Who said what about the state of the union?

CNN had to get a jab in the lead of its story, before analyzing what the president actually said.

Most striking to me about President Bush’s final State
of the Union address Monday night was how unsurprising it was. Before
the speech, White House officials set low expectations — and Bush met

That’s cynical. And once this writer gets it out of his system, he gets honest with himself and the reader.

In fairness to the president, his hands are fairly well
tied as he begins his final year in office. With a Democratic Congress,
he’s unlikely to get to very much of his agenda enacted. And truth be
told, if he had walked up to the rostrum and outlined 10 complicated
new initiatives, I’d be writing today about how unrealistic Bush was

A moment of honesty.

Now here’s a more realistic review.

The bottom line is that the bully pulpit certainly seems
smaller for Bush, but you have to give him this: On the two issues that
are likely to define how his final year in office goes — the economy
and Iraq — he is still setting the agenda.

On the economy, the president tried to make the case he can work
with Democrats to prevent America from sliding into recession. “In this
election year, let us show our fellow Americans that we recognize our
responsibilities and are determined to meet them,” he said…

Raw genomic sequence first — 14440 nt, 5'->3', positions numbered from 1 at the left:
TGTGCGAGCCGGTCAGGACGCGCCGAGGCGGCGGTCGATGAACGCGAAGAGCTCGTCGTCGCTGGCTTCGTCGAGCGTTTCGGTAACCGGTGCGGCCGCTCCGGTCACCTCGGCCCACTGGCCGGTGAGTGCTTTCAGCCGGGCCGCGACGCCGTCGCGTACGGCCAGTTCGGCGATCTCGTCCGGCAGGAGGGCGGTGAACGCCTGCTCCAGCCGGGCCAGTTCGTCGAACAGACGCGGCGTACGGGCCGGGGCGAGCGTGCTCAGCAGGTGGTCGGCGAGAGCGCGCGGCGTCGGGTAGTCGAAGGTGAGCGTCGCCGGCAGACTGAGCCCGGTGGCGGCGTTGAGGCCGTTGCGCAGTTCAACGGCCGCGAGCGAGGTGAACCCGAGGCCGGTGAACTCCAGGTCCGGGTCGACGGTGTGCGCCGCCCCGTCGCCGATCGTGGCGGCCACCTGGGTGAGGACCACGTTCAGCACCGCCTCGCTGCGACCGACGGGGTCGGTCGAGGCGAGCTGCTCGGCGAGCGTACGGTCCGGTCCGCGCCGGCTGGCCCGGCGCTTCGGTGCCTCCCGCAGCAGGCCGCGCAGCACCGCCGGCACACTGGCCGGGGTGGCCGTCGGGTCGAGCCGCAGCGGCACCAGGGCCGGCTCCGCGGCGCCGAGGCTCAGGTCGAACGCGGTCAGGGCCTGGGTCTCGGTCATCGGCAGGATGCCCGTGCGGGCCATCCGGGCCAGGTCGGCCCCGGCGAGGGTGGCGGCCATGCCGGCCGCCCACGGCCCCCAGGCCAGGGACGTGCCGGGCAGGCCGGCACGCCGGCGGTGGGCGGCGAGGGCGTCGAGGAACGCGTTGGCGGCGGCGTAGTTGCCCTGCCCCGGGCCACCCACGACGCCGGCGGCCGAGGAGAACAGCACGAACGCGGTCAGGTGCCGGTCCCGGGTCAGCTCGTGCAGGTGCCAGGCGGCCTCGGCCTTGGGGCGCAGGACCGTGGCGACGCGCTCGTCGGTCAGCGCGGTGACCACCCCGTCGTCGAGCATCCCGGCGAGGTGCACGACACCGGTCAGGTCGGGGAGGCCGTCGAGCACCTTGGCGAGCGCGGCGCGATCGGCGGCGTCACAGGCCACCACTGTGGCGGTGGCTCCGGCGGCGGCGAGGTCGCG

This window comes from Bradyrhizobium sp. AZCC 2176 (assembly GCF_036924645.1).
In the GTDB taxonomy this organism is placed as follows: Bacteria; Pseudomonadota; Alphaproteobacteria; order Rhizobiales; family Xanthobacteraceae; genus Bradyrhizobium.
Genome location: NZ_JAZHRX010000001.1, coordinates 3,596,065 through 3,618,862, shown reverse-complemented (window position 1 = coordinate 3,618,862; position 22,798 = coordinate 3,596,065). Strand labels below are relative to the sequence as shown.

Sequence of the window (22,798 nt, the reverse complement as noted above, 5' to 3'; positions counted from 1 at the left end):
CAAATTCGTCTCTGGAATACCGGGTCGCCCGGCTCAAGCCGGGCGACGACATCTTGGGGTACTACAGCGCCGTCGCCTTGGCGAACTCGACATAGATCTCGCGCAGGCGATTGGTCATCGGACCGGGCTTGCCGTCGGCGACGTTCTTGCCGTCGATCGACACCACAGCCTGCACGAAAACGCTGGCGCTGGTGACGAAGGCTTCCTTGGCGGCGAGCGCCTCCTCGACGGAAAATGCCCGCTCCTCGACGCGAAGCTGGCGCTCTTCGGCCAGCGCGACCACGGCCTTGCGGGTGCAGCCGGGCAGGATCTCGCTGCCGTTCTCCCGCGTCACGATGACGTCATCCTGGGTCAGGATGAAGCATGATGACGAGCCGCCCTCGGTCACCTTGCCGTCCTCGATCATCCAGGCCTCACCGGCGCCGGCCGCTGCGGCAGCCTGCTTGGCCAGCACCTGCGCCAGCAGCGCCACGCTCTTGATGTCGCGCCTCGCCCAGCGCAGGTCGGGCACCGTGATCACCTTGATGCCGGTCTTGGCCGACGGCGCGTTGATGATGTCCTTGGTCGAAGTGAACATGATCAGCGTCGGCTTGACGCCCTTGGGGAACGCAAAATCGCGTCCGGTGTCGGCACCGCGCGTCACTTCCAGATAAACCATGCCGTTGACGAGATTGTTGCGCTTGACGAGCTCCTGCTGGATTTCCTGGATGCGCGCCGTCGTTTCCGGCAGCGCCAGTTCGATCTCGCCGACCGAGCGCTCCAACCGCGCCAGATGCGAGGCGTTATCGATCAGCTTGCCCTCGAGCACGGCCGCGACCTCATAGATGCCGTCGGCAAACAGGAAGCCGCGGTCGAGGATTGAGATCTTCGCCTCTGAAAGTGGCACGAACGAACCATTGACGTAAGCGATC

On Iraq, Bush had some good news to tout, especially compared to
last year’s State of the Union. Then he was defending a controversial
surge initiative and Democrats were lining up to schedule votes to
change his policy. Since then, Democrats have failed on vote after
vote, while security on the ground in Iraq has gotten better and about
20,000 U.S. troops have started heading home.

And then some messages about the state of the union came from places and people other than the president at the podium. 

Leading up to the address, I noticed the reactions of different
members of Congress to the president’s entry into the chamber of the
House of Representatives, where it took place. Specifically, all stood
and applauded. Sen. Barack Obama applauded. Sen Hillary Clinton stood
with her hands at her side and a dour expression on her face. Earlier
in the day, she told her supporters at a campaign rally that ‘the
heaven’s are smiling on us today, because tonight, George Bush will
deliver his last state of the union address.’

These words and gestures are beneath the dignity of the office. If
anyone should know that, it’s the former First Lady. No matter what a
member’s party affiliation or regard for George Bush, he is the
president of the United States. The office holds a certain - and
historic - nobility and dignity. A senator unwilling to behave with
manners and decorum at so stately an event seems unfit to
presume she should one day lead it.


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